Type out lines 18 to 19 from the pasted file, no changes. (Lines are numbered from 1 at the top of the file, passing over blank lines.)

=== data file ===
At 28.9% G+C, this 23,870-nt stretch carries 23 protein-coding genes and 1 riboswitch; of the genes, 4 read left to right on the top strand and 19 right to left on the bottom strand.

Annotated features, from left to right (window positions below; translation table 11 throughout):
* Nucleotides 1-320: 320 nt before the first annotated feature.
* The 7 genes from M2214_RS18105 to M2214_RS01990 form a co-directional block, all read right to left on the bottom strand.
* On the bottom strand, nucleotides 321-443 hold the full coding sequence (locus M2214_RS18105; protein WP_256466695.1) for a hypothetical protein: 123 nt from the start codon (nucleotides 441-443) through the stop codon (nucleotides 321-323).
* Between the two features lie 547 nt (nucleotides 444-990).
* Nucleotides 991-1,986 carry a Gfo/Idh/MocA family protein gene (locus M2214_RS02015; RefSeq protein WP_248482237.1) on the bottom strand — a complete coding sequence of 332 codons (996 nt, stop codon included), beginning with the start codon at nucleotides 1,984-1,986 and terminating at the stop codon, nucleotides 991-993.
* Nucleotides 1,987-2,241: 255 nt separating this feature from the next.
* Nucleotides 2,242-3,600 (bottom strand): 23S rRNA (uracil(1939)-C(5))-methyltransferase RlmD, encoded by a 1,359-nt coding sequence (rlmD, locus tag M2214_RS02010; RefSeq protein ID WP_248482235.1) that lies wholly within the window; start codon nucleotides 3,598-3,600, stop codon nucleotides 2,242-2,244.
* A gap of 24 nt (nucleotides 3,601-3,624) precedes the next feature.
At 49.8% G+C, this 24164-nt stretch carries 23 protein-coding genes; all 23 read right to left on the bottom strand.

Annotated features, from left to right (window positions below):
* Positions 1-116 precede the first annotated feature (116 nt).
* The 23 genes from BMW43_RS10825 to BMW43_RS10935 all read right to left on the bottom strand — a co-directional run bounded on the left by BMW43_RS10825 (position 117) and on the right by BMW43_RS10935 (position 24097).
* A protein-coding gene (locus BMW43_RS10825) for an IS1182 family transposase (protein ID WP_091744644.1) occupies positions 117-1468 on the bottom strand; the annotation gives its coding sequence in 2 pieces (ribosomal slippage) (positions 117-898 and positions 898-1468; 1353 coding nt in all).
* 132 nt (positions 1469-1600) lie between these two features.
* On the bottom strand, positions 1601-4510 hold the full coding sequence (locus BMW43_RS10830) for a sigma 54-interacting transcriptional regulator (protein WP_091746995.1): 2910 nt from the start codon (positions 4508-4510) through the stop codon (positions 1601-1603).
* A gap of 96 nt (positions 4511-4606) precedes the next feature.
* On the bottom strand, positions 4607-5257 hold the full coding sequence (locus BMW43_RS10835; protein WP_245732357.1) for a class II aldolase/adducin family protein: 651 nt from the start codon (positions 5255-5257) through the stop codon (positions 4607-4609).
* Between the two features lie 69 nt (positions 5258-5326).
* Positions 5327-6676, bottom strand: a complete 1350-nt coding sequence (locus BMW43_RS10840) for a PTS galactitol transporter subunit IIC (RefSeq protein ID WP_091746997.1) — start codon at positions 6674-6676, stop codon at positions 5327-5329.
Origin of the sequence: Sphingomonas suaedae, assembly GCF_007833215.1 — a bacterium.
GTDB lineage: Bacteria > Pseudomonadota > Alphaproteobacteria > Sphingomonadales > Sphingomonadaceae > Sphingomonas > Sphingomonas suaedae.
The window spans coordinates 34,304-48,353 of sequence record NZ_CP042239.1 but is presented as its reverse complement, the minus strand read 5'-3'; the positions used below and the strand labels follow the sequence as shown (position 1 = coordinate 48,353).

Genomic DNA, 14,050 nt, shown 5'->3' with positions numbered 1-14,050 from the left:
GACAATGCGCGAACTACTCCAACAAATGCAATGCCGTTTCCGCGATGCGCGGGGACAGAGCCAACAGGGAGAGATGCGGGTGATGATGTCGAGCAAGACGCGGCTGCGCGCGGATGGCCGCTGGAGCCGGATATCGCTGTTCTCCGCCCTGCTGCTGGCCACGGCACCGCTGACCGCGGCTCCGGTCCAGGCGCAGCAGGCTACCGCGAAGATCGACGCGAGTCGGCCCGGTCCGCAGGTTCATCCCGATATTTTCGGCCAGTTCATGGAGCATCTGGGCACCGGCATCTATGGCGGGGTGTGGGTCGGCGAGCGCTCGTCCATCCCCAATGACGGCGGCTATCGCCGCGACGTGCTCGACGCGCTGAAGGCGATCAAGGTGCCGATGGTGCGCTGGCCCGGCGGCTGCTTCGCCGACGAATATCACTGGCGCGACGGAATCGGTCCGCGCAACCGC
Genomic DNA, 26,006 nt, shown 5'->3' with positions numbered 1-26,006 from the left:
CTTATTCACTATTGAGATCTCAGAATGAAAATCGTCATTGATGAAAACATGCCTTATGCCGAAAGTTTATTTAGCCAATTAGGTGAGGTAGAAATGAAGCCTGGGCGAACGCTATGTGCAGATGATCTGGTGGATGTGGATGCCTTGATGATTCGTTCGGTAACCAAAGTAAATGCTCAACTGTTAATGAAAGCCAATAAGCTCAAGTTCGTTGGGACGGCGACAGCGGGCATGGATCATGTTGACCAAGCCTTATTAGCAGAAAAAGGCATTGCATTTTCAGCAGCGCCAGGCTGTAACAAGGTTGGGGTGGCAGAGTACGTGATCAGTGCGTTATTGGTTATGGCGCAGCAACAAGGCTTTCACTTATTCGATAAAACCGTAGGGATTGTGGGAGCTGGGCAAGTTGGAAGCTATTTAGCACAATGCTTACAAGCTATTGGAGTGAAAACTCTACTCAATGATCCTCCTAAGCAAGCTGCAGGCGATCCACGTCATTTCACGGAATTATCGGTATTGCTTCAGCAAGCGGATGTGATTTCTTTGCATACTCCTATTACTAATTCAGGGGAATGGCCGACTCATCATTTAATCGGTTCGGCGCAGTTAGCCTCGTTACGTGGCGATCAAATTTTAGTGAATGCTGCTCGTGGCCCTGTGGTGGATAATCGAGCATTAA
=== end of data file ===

* A gap of 96 nt (positions 4511-4606) precedes the next feature.
* On the bottom strand, positions 4607-5257 hold the full coding sequence (locus BMW43_RS10835; protein WP_245732357.1) for a class II aldolase/adducin family protein: 651 nt from the start codon (positions 5255-5257) through the stop codon (positions 4607-4609).